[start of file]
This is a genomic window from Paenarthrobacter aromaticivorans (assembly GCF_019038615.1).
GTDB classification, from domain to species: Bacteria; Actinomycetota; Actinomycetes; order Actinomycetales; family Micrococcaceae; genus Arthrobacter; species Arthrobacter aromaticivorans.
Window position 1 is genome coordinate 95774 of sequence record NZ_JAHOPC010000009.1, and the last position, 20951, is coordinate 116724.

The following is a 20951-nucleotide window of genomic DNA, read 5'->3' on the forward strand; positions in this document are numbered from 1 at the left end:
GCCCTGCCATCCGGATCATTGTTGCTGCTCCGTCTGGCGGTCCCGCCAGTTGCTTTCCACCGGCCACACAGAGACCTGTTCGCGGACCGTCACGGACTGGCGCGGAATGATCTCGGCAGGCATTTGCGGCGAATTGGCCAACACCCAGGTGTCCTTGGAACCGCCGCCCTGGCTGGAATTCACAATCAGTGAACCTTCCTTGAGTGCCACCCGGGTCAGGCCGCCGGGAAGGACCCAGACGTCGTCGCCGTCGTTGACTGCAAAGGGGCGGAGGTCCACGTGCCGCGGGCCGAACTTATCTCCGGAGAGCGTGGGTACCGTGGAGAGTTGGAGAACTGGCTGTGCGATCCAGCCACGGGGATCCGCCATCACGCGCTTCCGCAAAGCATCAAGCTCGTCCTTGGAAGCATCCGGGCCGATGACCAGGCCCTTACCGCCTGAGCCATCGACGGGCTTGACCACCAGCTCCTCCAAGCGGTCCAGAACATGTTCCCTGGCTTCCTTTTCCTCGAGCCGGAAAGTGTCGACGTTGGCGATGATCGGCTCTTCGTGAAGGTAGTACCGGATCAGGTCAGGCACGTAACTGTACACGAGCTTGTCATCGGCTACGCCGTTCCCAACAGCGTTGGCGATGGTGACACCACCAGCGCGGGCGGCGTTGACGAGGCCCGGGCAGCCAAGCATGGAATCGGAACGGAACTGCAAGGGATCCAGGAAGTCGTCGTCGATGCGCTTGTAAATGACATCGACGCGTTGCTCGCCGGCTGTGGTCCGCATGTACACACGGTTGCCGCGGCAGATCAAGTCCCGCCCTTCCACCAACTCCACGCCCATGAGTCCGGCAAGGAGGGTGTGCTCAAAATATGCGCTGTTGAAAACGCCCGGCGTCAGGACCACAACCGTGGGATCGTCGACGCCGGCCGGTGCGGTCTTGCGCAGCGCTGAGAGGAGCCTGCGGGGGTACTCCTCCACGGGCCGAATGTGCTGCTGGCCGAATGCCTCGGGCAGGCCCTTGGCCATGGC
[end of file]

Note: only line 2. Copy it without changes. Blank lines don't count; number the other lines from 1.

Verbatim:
GTDB classification, from domain to species: Bacteria; Actinomycetota; Actinomycetes; order Actinomycetales; family Micrococcaceae; genus Arthrobacter; species Arthrobacter aromaticivorans.